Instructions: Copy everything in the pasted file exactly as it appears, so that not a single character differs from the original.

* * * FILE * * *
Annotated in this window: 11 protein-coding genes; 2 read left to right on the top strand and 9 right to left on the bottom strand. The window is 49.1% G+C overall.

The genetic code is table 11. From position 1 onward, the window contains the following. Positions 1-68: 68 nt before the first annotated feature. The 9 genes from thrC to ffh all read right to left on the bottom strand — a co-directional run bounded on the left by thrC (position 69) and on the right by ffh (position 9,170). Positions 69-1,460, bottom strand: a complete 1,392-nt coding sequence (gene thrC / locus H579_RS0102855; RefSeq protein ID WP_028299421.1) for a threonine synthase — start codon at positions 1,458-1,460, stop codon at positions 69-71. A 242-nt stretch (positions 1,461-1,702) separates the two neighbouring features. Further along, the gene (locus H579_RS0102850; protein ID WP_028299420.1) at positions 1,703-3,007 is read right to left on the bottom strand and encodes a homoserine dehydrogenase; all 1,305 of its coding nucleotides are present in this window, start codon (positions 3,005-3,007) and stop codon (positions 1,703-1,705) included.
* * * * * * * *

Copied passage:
Annotated in this window: 11 protein-coding genes; 2 read left to right on the top strand and 9 right to left on the bottom strand. The window is 49.1% G+C overall.

The genetic code is table 11. From position 1 onward, the window contains the following. Positions 1-68: 68 nt before the first annotated feature. The 9 genes from thrC to ffh all read right to left on the bottom strand — a co-directional run bounded on the left by thrC (position 69) and on the right by ffh (position 9,170). Positions 69-1,460, bottom strand: a complete 1,392-nt coding sequence (gene thrC / locus H579_RS0102855; RefSeq protein ID WP_028299421.1) for a threonine synthase — start codon at positions 1,458-1,460, stop codon at positions 69-71. A 242-nt stretch (positions 1,461-1,702) separates the two neighbouring features. Further along, the gene (locus H579_RS0102850; protein ID WP_028299420.1) at positions 1,703-3,007 is read right to left on the bottom strand and encodes a homoserine dehydrogenase; all 1,305 of its coding nucleotides are present in this window, start codon (positions 3,005-3,007) and stop codon (positions 1,703-1,705) included.